Single Photon Counting
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Definition: photodetection at low light levels where single photon absorption events are counted
German: Photonenzählung, Einzelphotonendetektion
Some kinds of photodetectors are so sensitive that they allow the detection of single photons. It is then possible to register single photon absorption events, rather than measuring an optical intensity or power. It is also possible to register coincidences between two or more detectors; this is very important for many experiments in quantum optics.
Important Properties of Single Photon Counters
Photon counting detectors have characteristic properties which are somewhat different from those of other photodetectors. The most important ones are the following:
- The dark count rate is the average rate of registered counts without any incident light. This determines the minimum count rate at which the signal is dominantly caused by real photons. The false detection events are mostly of thermal origin and can therefore be strongly suppressed by using a cooled type of detector. To some extent, it also helps to reduce the active area.
- The maximum count rate is determined by the speed of the detector or the corresponding electronics. This speed can be limited e.g. by a dead time.
- The quantum efficiency is the fraction of incident photons which can be registered. Detection with a small quantum efficiency (i.e., missing out many photons) introduces noise which can be very disturbing particularly for the detection at the quantum noise level (see also: shot noise).
- The timing jitter as a qualitative term is the uncertainty of the timing of the registered photon events. It is usually quantified with an r.m.s. (root-mean-square) value.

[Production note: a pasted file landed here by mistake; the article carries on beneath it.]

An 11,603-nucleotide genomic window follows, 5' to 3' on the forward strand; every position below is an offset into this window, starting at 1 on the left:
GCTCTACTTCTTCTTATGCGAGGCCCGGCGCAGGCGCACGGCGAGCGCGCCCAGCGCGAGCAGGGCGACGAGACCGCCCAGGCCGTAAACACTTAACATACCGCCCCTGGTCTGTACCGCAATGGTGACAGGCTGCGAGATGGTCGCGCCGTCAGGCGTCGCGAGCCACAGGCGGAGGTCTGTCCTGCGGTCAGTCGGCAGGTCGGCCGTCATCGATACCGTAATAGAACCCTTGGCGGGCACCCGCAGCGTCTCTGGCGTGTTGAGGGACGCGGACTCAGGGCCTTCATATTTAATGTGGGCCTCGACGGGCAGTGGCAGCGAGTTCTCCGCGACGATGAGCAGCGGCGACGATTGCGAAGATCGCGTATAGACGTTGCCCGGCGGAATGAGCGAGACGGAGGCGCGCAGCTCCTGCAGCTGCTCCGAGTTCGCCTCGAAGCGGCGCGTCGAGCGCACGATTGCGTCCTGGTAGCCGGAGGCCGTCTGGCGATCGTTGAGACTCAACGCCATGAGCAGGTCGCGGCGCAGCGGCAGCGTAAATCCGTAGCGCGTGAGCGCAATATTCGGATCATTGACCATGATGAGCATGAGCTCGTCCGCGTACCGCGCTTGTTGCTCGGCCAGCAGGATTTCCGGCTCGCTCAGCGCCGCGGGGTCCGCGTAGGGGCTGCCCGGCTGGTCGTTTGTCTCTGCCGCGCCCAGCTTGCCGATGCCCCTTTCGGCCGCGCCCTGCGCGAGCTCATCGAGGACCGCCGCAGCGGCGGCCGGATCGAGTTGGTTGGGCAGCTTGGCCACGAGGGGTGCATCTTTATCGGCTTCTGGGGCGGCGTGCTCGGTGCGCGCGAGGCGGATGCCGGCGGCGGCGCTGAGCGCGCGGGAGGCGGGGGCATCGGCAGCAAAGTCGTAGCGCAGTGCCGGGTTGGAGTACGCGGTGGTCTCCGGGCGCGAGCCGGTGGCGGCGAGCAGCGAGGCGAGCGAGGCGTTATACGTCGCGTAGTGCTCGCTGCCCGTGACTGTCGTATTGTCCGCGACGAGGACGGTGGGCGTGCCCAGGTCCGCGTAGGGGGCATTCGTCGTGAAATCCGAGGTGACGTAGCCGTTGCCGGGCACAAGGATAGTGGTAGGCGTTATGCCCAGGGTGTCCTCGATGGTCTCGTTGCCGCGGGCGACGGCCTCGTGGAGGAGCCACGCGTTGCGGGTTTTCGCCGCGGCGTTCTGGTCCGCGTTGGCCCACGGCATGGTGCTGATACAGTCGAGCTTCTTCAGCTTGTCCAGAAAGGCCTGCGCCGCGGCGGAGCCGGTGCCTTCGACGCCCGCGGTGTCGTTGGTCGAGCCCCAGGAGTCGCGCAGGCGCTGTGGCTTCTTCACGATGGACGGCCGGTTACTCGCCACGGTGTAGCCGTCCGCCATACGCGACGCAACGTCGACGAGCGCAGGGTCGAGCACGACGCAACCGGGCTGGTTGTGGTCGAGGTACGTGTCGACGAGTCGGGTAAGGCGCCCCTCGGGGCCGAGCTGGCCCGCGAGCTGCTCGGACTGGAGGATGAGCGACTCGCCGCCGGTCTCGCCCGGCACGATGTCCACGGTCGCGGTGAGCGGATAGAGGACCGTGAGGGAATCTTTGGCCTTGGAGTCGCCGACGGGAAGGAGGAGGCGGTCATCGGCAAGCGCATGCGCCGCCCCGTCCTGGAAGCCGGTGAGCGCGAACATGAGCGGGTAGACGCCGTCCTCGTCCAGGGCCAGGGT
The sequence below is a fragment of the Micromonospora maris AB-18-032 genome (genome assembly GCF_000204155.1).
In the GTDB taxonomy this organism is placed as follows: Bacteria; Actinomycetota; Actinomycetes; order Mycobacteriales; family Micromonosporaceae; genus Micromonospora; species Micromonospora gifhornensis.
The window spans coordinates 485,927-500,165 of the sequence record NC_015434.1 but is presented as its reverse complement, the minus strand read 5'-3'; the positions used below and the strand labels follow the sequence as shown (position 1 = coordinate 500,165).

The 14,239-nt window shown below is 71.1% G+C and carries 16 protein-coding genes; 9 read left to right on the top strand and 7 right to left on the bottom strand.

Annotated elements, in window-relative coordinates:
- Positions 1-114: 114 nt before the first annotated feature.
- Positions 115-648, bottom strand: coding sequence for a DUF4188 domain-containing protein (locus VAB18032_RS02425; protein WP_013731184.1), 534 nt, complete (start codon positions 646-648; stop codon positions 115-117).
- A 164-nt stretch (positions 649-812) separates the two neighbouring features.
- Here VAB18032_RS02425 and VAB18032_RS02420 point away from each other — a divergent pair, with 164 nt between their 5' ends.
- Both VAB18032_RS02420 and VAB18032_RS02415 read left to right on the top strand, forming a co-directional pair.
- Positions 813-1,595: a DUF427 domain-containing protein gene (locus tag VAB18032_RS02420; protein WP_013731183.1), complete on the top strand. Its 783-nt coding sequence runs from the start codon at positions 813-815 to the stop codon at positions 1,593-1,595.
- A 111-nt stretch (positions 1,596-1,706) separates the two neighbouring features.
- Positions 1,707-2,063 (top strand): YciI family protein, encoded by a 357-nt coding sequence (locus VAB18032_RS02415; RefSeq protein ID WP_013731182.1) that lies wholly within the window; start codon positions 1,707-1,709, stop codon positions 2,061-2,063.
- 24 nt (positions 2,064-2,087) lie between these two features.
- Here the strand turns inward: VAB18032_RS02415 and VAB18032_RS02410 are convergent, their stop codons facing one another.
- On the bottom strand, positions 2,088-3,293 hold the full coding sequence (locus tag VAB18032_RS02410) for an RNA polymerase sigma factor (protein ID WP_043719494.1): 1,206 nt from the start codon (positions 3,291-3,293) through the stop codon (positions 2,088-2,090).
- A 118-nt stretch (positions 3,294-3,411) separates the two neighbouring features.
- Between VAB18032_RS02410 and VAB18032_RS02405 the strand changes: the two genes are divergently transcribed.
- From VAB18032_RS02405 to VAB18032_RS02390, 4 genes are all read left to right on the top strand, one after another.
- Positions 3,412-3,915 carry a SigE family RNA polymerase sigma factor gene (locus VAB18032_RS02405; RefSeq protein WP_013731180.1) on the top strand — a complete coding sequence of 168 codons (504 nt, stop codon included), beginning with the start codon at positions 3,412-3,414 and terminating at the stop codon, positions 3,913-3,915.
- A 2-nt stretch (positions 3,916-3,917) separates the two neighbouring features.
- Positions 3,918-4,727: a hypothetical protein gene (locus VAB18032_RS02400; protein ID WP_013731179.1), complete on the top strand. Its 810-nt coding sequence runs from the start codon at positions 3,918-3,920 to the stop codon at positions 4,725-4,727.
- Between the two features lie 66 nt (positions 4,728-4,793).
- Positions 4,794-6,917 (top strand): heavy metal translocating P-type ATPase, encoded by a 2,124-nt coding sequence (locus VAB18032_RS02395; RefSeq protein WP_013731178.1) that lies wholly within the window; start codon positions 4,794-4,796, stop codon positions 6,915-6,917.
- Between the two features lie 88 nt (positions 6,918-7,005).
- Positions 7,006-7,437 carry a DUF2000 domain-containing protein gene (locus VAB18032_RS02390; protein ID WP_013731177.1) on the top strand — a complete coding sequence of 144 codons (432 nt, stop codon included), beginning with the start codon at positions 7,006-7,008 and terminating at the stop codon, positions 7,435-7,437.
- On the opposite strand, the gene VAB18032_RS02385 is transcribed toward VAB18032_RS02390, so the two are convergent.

- Particularly for photomultipliers, there is also some fixed time delay between photon absorption and the output of an electrical pulse.
Photodetectors for Single Photon Counting
The classical way of single photon detection is to use a photomultiplier tube. Particularly with a cooled photocathode, such a device can have a very low dark count rate. The quantum efficiency can reach several tens of percent in the visible spectral region, whereas devices for infrared light achieve quantum efficiencies of at most a few percent.
Avalanche photodiodes (APDs) can be operated in the Geiger mode for photon counting. Here, the applied reverse voltage is slightly above the avalanche breakdown voltage. An electron can then be triggered by a single photon, and must be stopped by lowering the voltage for a short time interval, which determines the dead time. Depending on the wavelength, the quantum efficiency can be well above 50%. The dark count rate can be strongly reduced by cooling the diode, but this can increase the rate of after-pulses caused by trapped electrical carriers. Silicon-based APDs are used between roughly 350 and 1050 nm and can reach dark count rates of only a few hertz. A typical r.m.s. timing jitter is some tens of picoseconds. For longer wavelengths in the near-infrared region, devices based on indium gallium arsenide (InGaAs) and indium phosphide (InP) or germanium (Ge) are used. Their quantum efficiency is lower than that of silicon devices in the visible spectrum, but higher than for IR photomultipliers. Count rates are typically limited to a few megahertz, or more for silicon APDs.
Hybrid photomultipliers (see the article on photomultipliers) are essentially consisting of a vacuum tube with an integrated avalanche diode; they offer the combination of some beneficial features of photomultipliers and avalanche diodes, in particular a high speed, a high pulse height resolution and a compact setup.
For longer wavelengths, sum frequency generation in a nonlinear crystal allows one to upconvert the photons to the visible spectral range, followed by detection with a silicon APD. A less common approach is to use a superconducting single photon detector.
Single photon counters are used in various areas of science and technology:
- Some fields of quantum optics, in particular quantum information technology (e.g. quantum cryptography), require single photon detection, often with a high quantum efficiency and with a precise timing for coincidence detection.
- Methods such as LIDAR (light detection and ranging) and OTDR (optical time domain reflectometry) have to work with very low light levels and can therefore profit from photon counting detectors.
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